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DISTRICT OF PENNSYLVANIA, To Wit. *****••*• be it Remembered, that on the thirteenth clay of « * February, in the twenty,eighth year of the Independence

J Seal. J of the United States of America, Caleb P. Wayne, ********* of the saia District, hath deposited in this office the Title of a Book, the right whereof he claims as Proprietor, in the words following, to wit:....

"The Life of George Washington, Commander in Chief of the "American Forces, during the War which established the Indepen"dence of his country, and First President of the United States.... "Compiled under the inspection of the Honourable Bushrod Wash"ington, from original papers bequeathed to him by his deceased "Relative, and now in possession of the author. To which is pre"fixed, an Introduction, containing a compendious view of the "Colonies planted by the English on the Continent of North Ame"rica, from their settlement to the commencement of that war which "terminated in their Independence. By John Marshall."

In conformity to the Act of the Congress of the United States entituled "An act for the encouragement of learning, by securing the copies of maps, charts, and books, to the authors and proprietors of such copies during the times therein mentioned....And also to the Act intituled " An act Supplementary to an Act intituled "An act for the encouragement of learning by securing the copies of maps, charts, and books, to the authors and proprietors of such copies during the times therein mentioned, and extending the benefits thereof to the arts of designing, engraving, and etching historical and other prints."

D.CALDWELL, Clerk of the

District of Pennsylvania.

assembles at Faneuil Hall....Moderation of its proceed-

ings....Two British regiments arrive at Boston....Reso-

lutions of the house of burgesses of Virginia....The

governor dissolves the assembly ....The members form

and sign a non-importation association....Measures ge-

nerally taken against the importation of British manu-

factures....General court again convened in Massachu- s-

setts....Its proceedings....Is prorogued....Administration

resolve on a repeal of all the duties except that on tea....

Circular letter of the earl of Hillsborough....New York

recedes in part from the non-importation agreement....

The example generally followed....Riot in Boston....

Trial and acquittal of captain Preston.

CHAPTER III.

Insurrection in North Carolina....Dissatisfaction of Mas-

sachusetts....Corresponding committees appointed....

Governor Hutchinson's correspondence with the admi-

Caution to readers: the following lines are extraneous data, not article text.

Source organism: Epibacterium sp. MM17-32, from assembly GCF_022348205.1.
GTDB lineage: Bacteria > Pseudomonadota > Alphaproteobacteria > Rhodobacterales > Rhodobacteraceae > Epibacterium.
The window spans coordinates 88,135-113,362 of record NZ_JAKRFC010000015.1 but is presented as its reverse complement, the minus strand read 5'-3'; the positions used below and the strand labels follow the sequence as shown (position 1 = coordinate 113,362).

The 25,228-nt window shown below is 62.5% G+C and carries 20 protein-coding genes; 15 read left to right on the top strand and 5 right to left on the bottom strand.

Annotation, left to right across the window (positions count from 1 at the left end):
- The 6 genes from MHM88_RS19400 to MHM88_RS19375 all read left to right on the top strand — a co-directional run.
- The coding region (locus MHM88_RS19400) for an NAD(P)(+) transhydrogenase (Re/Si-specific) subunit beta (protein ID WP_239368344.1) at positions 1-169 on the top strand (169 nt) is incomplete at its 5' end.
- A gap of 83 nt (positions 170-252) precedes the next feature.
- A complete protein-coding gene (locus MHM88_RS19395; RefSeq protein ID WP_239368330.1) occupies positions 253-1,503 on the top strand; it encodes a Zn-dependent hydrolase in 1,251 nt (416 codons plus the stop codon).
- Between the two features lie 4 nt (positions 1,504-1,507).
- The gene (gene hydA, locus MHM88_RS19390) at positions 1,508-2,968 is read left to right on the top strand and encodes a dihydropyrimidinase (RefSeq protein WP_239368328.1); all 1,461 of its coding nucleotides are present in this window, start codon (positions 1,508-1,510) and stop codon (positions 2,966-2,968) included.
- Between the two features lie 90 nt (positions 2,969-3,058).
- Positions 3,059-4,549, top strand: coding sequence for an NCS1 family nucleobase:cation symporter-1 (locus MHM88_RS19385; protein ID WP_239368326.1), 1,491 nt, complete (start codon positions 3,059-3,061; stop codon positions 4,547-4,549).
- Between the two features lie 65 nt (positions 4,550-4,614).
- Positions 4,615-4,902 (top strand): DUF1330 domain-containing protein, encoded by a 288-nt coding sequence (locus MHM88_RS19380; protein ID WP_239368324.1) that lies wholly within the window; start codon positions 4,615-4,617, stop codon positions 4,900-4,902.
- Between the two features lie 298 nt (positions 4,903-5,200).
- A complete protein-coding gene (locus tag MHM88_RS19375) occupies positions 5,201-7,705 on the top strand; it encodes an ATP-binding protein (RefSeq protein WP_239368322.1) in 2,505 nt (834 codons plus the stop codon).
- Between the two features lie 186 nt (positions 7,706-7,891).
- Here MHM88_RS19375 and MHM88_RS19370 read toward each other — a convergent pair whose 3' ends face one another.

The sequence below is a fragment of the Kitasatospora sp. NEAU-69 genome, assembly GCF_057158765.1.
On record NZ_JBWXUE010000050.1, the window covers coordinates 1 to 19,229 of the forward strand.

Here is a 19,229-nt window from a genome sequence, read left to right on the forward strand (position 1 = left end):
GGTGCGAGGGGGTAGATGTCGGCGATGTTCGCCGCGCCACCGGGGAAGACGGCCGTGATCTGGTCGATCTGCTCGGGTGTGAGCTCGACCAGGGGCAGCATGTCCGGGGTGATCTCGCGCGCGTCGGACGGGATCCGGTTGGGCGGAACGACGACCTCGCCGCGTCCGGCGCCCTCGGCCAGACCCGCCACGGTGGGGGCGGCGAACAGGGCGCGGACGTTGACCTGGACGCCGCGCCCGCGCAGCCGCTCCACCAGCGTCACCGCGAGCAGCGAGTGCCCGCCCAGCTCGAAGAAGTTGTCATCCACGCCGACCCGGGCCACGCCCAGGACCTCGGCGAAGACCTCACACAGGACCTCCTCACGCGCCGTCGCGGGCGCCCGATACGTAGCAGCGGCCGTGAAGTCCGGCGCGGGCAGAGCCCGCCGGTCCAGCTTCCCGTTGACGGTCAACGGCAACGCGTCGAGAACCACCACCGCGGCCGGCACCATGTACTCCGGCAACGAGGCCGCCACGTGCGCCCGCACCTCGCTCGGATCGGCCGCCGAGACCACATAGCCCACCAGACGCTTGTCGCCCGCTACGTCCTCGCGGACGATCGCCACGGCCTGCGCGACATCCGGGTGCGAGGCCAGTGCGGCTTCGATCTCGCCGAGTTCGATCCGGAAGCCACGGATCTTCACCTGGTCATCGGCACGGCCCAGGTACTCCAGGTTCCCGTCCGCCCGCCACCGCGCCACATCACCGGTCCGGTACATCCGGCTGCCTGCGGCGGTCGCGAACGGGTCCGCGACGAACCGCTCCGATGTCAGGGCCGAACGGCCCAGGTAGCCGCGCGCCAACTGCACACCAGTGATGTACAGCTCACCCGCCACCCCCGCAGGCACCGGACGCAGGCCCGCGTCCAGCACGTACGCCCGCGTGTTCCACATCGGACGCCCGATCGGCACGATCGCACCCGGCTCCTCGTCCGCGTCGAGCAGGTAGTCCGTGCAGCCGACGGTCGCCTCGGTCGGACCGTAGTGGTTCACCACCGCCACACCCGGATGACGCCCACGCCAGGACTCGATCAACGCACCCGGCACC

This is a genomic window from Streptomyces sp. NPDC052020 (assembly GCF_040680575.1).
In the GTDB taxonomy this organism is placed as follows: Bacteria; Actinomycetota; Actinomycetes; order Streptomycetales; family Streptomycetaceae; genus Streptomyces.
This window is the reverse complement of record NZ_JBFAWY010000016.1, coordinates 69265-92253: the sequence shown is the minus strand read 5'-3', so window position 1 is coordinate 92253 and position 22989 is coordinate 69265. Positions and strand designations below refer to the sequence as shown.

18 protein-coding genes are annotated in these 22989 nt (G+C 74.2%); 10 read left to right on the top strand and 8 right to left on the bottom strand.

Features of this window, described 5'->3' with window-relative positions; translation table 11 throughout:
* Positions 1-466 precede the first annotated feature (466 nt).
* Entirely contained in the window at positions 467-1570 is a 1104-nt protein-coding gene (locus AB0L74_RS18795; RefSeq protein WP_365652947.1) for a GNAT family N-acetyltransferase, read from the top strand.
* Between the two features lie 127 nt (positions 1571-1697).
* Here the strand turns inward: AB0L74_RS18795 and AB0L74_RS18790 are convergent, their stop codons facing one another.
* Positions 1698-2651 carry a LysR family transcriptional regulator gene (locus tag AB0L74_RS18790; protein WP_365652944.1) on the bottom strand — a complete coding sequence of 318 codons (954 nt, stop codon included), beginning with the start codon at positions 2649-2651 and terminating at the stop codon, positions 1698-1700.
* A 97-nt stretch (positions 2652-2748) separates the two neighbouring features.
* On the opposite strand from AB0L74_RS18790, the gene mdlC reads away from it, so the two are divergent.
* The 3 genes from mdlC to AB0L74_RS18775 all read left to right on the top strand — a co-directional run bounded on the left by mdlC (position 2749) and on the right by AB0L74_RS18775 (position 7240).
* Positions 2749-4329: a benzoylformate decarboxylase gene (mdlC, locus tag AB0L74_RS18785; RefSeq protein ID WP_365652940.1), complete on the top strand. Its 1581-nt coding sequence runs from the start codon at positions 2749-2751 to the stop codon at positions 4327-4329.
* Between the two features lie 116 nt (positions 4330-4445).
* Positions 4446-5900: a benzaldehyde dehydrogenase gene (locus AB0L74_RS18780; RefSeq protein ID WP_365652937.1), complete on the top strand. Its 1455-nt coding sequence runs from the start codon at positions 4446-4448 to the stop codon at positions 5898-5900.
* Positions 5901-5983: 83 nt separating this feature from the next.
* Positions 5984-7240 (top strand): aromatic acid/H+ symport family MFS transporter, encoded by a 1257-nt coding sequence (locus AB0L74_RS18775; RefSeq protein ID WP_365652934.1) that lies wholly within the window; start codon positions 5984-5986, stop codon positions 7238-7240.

nistration sent over by doctor Franklin....The assembly

petition for the removal of the governor and lieutenant

governor....Hutchinson is succeeded by general Gage

....Measures to enforce the execution of the act con-

cerning duties....Ferment excited in America....The tea

is thrown into the sea at Boston.—Measures of parlia-

ment....General enthusiasm in America....A general

congress is proposed....General Gage arrives in Boston

....Troops stationed on Boston neck....New counsellors

and judges....Obliged to resign....Boston neck fortified

....Military stores seized by general Gage....Prepara-

tions for defence in Massachusetts....King's speech in

parliament....Proceedings of that body....Battle of Lex-

ington.. ..Vote of Massachussetts for raising men....

Meeting of congress....Proceedings of that body....

Transactions in Virginia....Provincial congress of South

Carolina....Battle of Breed's hill.

CHAPTER IV.

Colonel Washington appointed commander in chief of the

American forces....Arrives at Cambridge....Strength

and disposition of the two armies....Deficiency of the

Americans in arms andammunition....Falmouth burnt....

Success of the American cruisers....Distress of the Bri-

tish from the want of fresh provisions....DifficuIty of

re-inlisting the army....Plans for attacking Boston....

Possession taken of the heights of Dorchester....Boston

evacuated.

CHAPTER V.

Invasion of Canada meditated....The Americans enter

that province....Siege of St. Johns....Capture of fort

ChambIee....Carleton defeated at Longueislc....St. Johns

capitulates....Montreal surrenders....Arnold's expedition

by the way of the Kennebec....He arrives before Quebec

....And retires to Point Aux Trembles....Montgomery

lays siege to Quebec....Unsuccessful attack on that place

....Death of Montgomery....Blockade of Quebec conti-

nued....General Thojnas takes command of the army....

The blockade of Quebec is raised....General Sullivan

takes the command....Battle of the Three Rivers....

Canada evacuated.

CHAPTER VI.

Transactions in Virginia....Action at the Great Bridge....

Norfolk evacuated....And burnt....Transactions of North

Carolina....Action at Moore's creek bridge....Invasion

of South Carolina....British fleet repulsed at fort Moul-

trie....Transactions in New York....Measures leading to

Independence....Independence declared.

CHAPTER VII.

Lord and sir William Howe arrive before New York....

Circular letter of lord Howe....State of the American

army....The enemy land in force on Long island....

Battle of Brooklyn and evacuation of Long island....

Fruitless negotiations....New York evacuated.

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